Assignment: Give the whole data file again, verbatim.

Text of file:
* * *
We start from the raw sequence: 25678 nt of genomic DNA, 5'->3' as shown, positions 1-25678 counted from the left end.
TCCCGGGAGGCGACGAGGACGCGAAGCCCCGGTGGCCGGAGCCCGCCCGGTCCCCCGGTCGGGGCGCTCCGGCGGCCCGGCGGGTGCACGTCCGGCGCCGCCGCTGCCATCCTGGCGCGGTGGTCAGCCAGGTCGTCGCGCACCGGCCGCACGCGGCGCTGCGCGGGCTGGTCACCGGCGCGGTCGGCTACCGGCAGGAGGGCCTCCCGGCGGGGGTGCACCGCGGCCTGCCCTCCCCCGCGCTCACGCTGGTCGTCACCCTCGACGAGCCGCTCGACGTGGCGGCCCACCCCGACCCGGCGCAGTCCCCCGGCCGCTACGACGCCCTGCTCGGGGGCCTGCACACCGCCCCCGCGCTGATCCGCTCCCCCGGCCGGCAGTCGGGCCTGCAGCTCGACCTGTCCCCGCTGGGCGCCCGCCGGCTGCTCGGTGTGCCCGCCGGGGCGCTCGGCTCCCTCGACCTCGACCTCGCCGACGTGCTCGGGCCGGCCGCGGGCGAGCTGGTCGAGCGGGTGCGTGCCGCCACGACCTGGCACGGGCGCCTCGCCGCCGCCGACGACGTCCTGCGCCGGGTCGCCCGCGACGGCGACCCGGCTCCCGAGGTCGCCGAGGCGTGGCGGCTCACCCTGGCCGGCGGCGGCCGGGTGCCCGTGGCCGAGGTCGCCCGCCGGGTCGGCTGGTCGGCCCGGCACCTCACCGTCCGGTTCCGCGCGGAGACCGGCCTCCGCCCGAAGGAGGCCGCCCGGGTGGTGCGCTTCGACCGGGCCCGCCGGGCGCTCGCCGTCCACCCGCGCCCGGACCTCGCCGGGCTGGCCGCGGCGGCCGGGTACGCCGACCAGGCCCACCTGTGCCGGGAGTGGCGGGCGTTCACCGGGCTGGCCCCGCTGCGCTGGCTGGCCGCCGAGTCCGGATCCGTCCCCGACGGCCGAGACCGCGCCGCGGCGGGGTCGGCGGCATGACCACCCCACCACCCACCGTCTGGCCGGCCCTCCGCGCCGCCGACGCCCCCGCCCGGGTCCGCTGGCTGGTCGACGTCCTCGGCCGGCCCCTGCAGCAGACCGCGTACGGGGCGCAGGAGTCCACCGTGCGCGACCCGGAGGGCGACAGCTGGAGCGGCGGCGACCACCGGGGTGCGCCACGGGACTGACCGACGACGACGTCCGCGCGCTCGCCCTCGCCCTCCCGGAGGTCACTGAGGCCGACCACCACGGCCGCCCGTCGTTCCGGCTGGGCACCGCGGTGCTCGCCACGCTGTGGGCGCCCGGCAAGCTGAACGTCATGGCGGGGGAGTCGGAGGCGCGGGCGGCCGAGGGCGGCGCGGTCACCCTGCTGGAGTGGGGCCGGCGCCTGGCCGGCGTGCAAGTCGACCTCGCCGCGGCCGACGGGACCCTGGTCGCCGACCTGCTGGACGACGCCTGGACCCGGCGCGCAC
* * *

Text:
We start from the raw sequence: 25678 nt of genomic DNA, 5'->3' as shown, positions 1-25678 counted from the left end.
TCCCGGGAGGCGACGAGGACGCGAAGCCCCGGTGGCCGGAGCCCGCCCGGTCCCCCGGTCGGGGCGCTCCGGCGGCCCGGCGGGTGCACGTCCGGCGCCGCCGCTGCCATCCTGGCGCGGTGGTCAGCCAGGTCGTCGCGCACCGGCCGCACGCGGCGCTGCGCGGGCTGGTCACCGGCGCGGTCGGCTACCGGCAGGAGGGCCTCCCGGCGGGGGTGCACCGCGGCCTGCCCTCCCCCGCGCTCACGCTGGTCGTCACCCTCGACGAGCCGCTCGACGTGGCGGCCCACCCCGACCCGGCGCAGTCCCCCGGCCGCTACGACGCCCTGCTCGGGGGCCTGCACACCGCCCCCGCGCTGATCCGCTCCCCCGGCCGGCAGTCGGGCCTGCAGCTCGACCTGTCCCCGCTGGGCGCCCGCCGGCTGCTCGGTGTGCCCGCCGGGGCGCTCGGCTCCCTCGACCTCGACCTCGCCGACGTGCTCGGGCCGGCCGCGGGCGAGCTGGTCGAGCGGGTGCGTGCCGCCACGACCTGGCACGGGCGCCTCGCCGCCGCCGACGACGTCCTGCGCCGGGTCGCCCGCGACGGCGACCCGGCTCCCGAGGTCGCCGAGGCGTGGCGGCTCACCCTGGCCGGCGGCGGCCGGGTGCCCGTGGCCGAGGTCGCCCGCCGGGTCGGCTGGTCGGCCCGGCACCTCACCGTCCGGTTCCGCGCGGAGACCGGCCTCCGCCCGAAGGAGGCCGCCCGGGTGGTGCGCTTCGACCGGGCCCGCCGGGCGCTCGCCGTCCACCCGCGCCCGGACCTCGCCGGGCTGGCCGCGGCGGCCGGGTACGCCGACCAGGCCCACCTGTGCCGGGAGTGGCGGGCGTTCACCGGGCTGGCCCCGCTGCGCTGGCTGGCCGCCGAGTCCGGATCCGTCCCCGACGGCCGAGACCGCGCCGCGGCGGGGTCGGCGGCATGACCACCCCACCACCCACCGTCTGGCCGGCCCTCCGCGCCGCCGACGCCCCCGCCCGGGTCCGCTGGCTGGTCGACGTCCTCGGCCGGCCCCTGCAGCAGACCGCGTACGGGGCGCAGGAGTCCACCGTGCGCGACCCGGAGGGCGACAGCTGGAGCGGCGGCGACCACCGGGGTGCGCCACGGGACTGACCGACGACGACGTCCGCGCGCTCGCCCTCGCCCTCCCGGAGGTCACTGAGGCCGACCACCACGGCCGCCCGTCGTTCCGGCTGGGCACCGCGGTGCTCGCCACGCTGTGGGCGCCCGGCAAGCTGAACGTCATGGCGGGGGAGTCGGAGGCGCGGGCGGCCGAGGGCGGCGCGGTCACCCTGCTGGAGTGGGGCCGGCGCCTGGCCGGCGTGCAAGTCGACCTCGCCGCGGCCGACGGGACCCTGGTCGCCGACCTGCTGGACGACGCCTGGACCCGGCGCGCAC